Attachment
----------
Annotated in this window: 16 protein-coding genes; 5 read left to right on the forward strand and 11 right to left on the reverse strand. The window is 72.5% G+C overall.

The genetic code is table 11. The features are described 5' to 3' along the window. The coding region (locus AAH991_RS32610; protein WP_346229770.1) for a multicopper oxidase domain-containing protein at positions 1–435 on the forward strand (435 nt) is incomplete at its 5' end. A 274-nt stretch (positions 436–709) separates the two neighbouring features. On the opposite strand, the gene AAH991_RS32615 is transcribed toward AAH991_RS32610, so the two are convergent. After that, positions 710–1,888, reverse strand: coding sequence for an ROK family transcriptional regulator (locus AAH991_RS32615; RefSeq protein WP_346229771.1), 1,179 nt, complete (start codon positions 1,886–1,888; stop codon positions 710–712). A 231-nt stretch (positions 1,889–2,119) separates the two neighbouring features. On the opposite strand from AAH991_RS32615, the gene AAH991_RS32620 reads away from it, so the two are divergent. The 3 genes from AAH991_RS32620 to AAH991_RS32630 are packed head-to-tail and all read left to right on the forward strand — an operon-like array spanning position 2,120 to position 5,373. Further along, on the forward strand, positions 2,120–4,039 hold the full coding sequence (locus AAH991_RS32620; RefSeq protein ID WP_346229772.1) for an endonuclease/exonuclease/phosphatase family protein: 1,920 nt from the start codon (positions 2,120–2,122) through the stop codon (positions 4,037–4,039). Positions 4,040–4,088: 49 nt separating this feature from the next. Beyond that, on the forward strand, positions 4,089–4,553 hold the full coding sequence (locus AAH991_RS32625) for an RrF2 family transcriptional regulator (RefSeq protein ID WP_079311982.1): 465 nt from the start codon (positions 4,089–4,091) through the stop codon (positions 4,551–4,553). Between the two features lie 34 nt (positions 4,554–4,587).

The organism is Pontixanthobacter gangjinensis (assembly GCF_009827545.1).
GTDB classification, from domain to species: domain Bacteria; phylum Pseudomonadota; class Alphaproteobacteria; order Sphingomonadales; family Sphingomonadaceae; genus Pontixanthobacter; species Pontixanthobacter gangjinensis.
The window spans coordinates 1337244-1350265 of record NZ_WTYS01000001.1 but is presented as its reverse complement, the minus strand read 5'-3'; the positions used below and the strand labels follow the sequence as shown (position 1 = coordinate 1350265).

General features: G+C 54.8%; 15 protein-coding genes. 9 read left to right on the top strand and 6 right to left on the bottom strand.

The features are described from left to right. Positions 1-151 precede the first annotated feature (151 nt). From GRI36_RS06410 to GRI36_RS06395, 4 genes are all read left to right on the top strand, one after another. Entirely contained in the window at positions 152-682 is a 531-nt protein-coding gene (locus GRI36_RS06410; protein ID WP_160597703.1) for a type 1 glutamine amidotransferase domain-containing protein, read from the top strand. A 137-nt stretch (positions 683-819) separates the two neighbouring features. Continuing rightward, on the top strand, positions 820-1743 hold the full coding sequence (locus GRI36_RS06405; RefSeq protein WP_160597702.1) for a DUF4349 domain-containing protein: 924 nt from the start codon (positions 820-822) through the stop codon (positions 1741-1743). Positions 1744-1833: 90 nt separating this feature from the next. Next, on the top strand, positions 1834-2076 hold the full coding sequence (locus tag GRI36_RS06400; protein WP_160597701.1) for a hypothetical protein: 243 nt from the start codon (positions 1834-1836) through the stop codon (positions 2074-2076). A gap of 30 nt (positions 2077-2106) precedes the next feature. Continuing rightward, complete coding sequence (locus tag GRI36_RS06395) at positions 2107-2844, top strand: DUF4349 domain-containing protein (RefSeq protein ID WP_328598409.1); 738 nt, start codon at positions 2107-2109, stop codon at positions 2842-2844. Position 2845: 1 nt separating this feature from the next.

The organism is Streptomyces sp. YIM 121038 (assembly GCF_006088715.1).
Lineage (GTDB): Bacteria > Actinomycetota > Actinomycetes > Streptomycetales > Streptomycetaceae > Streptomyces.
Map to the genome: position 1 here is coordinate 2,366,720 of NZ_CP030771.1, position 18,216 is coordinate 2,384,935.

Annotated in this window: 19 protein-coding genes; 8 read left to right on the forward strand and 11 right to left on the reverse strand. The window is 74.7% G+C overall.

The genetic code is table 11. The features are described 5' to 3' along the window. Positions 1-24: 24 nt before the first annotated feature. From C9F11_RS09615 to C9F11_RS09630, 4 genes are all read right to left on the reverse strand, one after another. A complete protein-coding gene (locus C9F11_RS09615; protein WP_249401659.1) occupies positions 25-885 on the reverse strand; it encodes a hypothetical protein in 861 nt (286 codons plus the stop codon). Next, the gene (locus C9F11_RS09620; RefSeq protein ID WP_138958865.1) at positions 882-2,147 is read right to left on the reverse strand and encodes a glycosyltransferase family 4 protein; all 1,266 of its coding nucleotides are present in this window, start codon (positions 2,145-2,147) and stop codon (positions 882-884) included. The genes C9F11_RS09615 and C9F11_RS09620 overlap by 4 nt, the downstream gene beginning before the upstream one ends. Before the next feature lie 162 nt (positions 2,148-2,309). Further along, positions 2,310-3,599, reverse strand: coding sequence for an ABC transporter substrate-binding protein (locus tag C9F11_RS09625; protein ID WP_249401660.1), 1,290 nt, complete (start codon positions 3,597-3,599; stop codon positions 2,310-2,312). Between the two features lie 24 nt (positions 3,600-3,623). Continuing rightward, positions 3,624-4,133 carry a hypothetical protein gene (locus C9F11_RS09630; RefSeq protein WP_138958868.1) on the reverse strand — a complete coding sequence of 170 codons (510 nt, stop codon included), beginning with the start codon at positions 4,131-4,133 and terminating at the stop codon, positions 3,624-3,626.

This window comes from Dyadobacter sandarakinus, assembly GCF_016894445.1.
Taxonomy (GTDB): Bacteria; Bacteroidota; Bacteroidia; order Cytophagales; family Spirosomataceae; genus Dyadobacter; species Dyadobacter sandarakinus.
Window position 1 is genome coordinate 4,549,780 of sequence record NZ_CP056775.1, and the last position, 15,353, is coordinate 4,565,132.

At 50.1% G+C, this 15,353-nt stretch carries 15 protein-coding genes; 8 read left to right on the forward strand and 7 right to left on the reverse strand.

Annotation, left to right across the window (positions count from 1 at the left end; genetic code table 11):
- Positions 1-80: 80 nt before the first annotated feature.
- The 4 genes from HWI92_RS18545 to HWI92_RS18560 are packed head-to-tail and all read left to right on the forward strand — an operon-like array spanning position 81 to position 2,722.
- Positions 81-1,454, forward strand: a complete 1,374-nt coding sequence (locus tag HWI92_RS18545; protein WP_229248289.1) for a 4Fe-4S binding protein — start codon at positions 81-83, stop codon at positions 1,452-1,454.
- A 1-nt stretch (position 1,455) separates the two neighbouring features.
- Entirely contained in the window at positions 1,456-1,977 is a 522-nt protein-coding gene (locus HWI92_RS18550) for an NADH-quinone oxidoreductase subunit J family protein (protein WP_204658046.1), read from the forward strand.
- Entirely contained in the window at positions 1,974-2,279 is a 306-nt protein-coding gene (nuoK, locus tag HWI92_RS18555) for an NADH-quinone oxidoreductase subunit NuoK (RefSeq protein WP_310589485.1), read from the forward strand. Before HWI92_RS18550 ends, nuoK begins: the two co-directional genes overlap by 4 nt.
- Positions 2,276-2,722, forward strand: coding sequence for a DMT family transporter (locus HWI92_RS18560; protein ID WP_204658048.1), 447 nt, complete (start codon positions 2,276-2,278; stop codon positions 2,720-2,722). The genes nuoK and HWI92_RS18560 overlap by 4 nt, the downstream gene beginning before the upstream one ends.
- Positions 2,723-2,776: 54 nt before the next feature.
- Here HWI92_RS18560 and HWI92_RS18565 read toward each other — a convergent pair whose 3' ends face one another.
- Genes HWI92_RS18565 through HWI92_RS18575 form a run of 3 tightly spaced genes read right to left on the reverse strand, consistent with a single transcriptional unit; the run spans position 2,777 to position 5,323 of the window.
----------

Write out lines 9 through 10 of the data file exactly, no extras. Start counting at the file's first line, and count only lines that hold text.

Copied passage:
Lineage (GTDB): Bacteria > Actinomycetota > Actinomycetes > Streptomycetales > Streptomycetaceae > Streptomyces.
Map to the genome: position 1 here is coordinate 2,366,720 of NZ_CP030771.1, position 18,216 is coordinate 2,384,935.